This year, a unique yearbook is released for all the students who lost their lives to gun-related violence. The book itself is an official petition to strengthen U.S. gun laws, ready to be signed by you.

The Movement for Black Lives
Guided by love, we continue to stand together for justice, human dignity and our shared goal of ending all forms of state violence against Black people. We organize, occupy, demonstrate, march and chant for a new future: A future we can be proud of.


#AltonSterling Family Scholarship

#PhilandoCastile Funds for Family



Baton Rouge Bail Fund


Now Watching: A Conversation with Police on Race | A Conversation with Black Women on RaceOp-Docs

Now Reading: Between the World and Me – Ta Nehisi Coates
“One of the great virtues of both books is that they are not addressed to white people. The usual hedging and filtering and softening and overall distortion that seems to happen automatically — even unconsciously — when black people attempt to speak about race to white people in public is absent.” – Michelle Alexander, NYTimes

Now Listening: Code Switch: Race and Identity Remixed, NPR


4 thoughts on “Friday Finds: Injustice Edition

  1. Dear Tracy-

    I’m very proud of you and your accomplishments with YOM- and have been an active follower of yours for the last year or so. You’re amazing.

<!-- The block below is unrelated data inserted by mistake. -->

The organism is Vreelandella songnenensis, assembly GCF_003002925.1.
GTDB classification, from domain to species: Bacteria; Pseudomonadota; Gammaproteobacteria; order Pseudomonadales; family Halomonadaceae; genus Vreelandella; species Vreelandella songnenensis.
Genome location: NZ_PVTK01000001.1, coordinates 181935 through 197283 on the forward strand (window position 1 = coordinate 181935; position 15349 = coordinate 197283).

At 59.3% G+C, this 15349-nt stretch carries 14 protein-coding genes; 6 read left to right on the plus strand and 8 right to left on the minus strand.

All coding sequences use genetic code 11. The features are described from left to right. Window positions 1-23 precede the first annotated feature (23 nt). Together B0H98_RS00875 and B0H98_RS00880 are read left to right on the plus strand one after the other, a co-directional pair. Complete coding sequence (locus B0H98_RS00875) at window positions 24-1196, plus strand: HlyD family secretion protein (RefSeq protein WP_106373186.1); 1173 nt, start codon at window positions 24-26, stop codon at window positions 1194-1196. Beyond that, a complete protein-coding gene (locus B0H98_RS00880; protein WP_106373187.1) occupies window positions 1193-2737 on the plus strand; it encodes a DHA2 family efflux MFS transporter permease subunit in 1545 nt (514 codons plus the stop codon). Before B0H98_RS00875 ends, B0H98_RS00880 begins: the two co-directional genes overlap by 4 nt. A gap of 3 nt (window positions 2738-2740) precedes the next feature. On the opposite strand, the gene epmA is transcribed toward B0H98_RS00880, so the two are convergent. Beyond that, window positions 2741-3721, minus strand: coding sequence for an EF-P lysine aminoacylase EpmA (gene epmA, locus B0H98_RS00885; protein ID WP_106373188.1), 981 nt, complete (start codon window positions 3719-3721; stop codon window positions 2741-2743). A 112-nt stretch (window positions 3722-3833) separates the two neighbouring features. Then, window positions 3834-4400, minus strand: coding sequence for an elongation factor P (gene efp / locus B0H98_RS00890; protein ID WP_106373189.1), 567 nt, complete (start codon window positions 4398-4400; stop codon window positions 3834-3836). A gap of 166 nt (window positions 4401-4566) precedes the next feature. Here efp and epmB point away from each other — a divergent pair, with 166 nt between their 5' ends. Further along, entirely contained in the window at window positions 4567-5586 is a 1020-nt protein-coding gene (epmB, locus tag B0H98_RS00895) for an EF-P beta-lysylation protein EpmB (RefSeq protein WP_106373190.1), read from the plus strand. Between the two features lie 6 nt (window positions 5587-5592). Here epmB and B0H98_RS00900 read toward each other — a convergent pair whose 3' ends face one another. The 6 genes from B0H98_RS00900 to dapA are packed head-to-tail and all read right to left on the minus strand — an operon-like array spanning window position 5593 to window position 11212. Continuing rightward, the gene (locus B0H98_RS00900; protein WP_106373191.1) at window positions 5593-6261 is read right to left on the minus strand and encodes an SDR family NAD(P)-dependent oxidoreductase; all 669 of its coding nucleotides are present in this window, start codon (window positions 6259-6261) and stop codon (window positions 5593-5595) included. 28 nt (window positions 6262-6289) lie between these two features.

I woke to today’s news of yet another shooting and said, “what the hell is going on?” – like you, I am a white middle-class woman who feels compelled to act, yet sad and unsure of just WHAT to do- living life in a world that seems more divided than ever before. I applaud you for posting a very thoughtful message and am so glad I took the time to read it and bookmark it for future reads and inspiration.



    • Thank you, Christine! I really appreciate you following along, and am glad to know that veering off into seriousness from time to time might provide a different kind of inspiration than my usual topics. I find that it’s so easy to feel paralyzed and powerless these days, but I’m definitely tired of standing on the sidelines. When I signed up on yesterday, one of the skills they were looking for was photography. I know that’s one of your many talents; perhaps there are opportunities for your art to enact change. Peace and Love! T.


  2. Thank you for sticking your neck out, Tracy. As a middle-class white American woman, I have often felt stupid and useless in these times, but I am trying to break free of self-criticism into useful action. Talking with other white people about race and listening with an open heart and mind as people of color talk strike me as simple first steps I can take.